Royal Special- Haemophilia in the Family

The Queens Birthday holiday is coming up this Monday so I thought it apt to talk a little bit about the Royal family. Notably, the Royal Disease.

Queen Victoria, undisputed monarch of the United Kingdom and omnipotent Empress of India, is probably the most notable monarch to carry the haemophilia gene. Haemophilia is a genetic disease that stops your blood from clotting and wounds from healing. One tiny, bloody scratch can bleed for days or even weeks and can pretty much kill you.

Statue of who I am led to believe is Queen Victoria. Image courtesy of Boldonia

Statue of who I am led to believe is Queen Victoria. Image courtesy of Boldonia

Queen Vicky passed on these genes to her children which in turn passed them on to European Royal families. If you thought that the excitement over Kate Middleton and Prince William was over the top, royal weddings were all the rage back in the day!

But unlike Kate the commoner, these guys liked to keep it all in the family, meaning that Queen Vicky’s haemophilia gene spread rampant through the royal families of Europe, most notably in Germany, Spain and Russia. This pretty much changed the course of history.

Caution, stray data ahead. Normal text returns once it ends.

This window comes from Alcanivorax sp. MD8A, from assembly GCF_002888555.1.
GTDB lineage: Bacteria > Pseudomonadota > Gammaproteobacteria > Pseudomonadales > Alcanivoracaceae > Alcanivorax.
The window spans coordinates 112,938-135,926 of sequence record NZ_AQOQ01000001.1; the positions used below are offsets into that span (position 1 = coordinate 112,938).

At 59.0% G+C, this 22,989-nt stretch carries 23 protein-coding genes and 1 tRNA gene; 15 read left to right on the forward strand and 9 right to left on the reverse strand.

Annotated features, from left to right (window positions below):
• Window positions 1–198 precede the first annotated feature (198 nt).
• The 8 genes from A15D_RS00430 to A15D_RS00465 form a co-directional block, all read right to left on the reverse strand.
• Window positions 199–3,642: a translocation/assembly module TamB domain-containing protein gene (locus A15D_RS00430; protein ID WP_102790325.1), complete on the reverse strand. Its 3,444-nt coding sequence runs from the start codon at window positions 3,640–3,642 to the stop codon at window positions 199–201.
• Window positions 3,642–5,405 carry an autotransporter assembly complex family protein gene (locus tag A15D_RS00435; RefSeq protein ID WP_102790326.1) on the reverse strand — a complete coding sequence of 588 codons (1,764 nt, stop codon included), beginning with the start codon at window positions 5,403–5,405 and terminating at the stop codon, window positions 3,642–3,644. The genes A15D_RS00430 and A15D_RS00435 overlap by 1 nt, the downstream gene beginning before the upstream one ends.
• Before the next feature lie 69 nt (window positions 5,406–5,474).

The image of a weak royal inflicted with haemophilia was far from ideal. While most of the women with the recessive gene remained symptom-free, this wasn’t the case for many of the men. Haemophilia is carried on the X chromosome. Men have inherit the X chromosome from their mother and Y chromosome from their father.

If the royal prince inherited the haemophilia gene from his mother, there was no chance he would get a haemophilia-free gene from his father. Thus, they were more likely to become inflicted with this royal disease than the princesses. Now, if we don’t like having horses as a member of the royal family (cough! Camilla…cough!), it’s likely that the public didn’t enjoy a haemophilic King.

While there is some contention over the following assertions, there are certainly some people that think that haemophilia was a major factor that played into the downfall of several monarchs around Europe. In 1931, King Alfonso XIII of Spain was overthrown and in 1918, The Tsar of Russia, Tsar Nicolas II, was assassinated. Obviously there is no proof, but it’s thought that their infliction with haemophilia was a sign of weakness, leading to their eventual downfall.

Today though, monarchs aren’t overthrown so easily.

Over to you:

  •  If you were a monarch, what royal things would you do?
  • What would you name your royal baby?
  • Anything else royal you want to say? Something to do with science maybe?

About Noby Leong

HIIIIIIIII! Tweet me if you want to know more @nobyleong

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